I’m going to post up some methodological responses from Esper. Again, they are very odd. All of these obfuscations merely make one more determined to run it to ground.

    If people wonder why I don’t get more done with the other studies, I’ve been trying to get this data for almost two years now and didn’t progress one inch until the Hwang fiasco got Science to get off the dime.

  5. per
    Posted May 11, 2006 at 3:17 AM | Permalink | Reply

    i was going to suggest that this sounded like another Korea, but refrained. It is good that Science are taking their responsibilities more seriously.

    If the original data has been lost, that has got to be a corrigendum at least… Will that get into the AR4 ?

  6. Gary
    Posted May 11, 2006 at 7:18 AM | Permalink | Reply

    Is it possible the Dharma Initiative is involved with this?

    Seriously, it’s easy to lose data unless one is meticulous about archiving and few are that compulsive. Even if a P.I. personally has good habits, delegated work rarely gets returned in the same fastidious form. Source data and the meta-data describing it are less familiar to the P.I. and so may get misplaced in the rush to work up the information into a publication. Ultimately, sloppiness is easier to overlook than cleanup; you just hope nobody will notice and if they do you stonewall until they give up. As kids we learned we didn’t have to clean our rooms unless mom made us do it. Even if this is learned behavior and generally successful – although unexcusable in serious matters – only steady serious pressure will change it. It may be frustrating, but Steve is doing it the right way.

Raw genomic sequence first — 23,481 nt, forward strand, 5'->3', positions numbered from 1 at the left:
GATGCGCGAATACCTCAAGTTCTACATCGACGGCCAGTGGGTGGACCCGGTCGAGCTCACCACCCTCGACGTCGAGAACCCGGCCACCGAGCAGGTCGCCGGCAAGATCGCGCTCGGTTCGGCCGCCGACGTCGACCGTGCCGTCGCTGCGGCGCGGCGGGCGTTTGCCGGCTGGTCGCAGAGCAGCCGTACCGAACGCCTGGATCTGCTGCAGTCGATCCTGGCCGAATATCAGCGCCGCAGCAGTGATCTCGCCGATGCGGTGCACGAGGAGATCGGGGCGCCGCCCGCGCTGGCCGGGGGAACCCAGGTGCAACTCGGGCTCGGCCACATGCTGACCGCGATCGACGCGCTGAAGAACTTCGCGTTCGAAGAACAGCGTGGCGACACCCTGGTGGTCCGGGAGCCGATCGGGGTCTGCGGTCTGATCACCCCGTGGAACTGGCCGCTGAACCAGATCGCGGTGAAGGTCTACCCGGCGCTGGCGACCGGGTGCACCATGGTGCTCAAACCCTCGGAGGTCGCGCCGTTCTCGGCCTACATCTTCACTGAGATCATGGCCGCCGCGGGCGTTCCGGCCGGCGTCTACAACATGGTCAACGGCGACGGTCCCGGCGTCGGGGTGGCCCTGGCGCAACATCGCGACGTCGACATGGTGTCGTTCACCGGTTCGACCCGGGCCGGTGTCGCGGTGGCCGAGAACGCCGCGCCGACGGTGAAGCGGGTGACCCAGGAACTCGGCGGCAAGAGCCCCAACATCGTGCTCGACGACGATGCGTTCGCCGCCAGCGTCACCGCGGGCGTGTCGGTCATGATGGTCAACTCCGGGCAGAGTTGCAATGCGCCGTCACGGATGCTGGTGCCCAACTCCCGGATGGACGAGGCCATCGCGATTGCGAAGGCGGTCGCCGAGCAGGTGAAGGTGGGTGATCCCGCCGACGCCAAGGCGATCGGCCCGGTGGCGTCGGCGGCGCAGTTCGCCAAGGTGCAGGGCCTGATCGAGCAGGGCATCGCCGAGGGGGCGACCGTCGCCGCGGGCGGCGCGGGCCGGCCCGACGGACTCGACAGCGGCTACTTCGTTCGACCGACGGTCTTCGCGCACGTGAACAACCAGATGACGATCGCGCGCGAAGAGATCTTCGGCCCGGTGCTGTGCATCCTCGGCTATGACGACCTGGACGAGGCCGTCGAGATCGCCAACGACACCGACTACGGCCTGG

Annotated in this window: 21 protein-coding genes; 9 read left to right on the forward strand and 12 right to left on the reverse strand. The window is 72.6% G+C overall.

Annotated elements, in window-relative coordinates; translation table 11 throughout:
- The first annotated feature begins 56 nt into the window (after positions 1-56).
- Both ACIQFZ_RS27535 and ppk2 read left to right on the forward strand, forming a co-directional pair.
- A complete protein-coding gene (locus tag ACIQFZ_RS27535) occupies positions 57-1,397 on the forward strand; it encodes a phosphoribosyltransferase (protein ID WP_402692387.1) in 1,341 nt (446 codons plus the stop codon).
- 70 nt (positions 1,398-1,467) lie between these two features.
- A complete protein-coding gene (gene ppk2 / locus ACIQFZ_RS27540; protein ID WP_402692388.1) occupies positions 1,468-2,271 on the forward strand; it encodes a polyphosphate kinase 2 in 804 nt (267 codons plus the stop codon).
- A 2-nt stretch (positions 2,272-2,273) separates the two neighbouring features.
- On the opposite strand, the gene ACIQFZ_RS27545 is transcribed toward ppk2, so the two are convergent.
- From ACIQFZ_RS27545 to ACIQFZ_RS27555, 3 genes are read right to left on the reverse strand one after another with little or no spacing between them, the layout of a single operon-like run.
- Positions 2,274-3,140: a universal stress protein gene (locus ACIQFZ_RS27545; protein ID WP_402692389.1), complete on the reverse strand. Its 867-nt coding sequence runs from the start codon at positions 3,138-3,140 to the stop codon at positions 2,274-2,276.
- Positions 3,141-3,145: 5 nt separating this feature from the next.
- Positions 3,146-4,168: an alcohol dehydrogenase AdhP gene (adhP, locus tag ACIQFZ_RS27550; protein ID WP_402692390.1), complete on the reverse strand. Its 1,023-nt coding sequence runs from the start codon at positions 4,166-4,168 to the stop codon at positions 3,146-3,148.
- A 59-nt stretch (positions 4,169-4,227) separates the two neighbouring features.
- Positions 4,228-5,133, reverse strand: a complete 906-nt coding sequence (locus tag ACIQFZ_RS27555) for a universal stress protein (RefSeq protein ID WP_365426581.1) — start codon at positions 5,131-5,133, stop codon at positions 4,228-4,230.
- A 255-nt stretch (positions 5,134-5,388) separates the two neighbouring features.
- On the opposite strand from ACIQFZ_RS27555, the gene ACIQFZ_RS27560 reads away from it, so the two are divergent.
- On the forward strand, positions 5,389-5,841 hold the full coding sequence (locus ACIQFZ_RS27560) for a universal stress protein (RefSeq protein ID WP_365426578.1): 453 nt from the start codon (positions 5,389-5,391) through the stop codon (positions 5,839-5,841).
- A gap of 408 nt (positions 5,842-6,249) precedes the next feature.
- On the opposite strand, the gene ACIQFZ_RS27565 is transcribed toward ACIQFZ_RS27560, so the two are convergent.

7. John A
    Posted May 11, 2006 at 7:23 AM | Permalink | Reply

    Re #6

    That’s why the WDCP is there. Wouldn’t it be easier to log the data first at the WDCP and then do your calculations?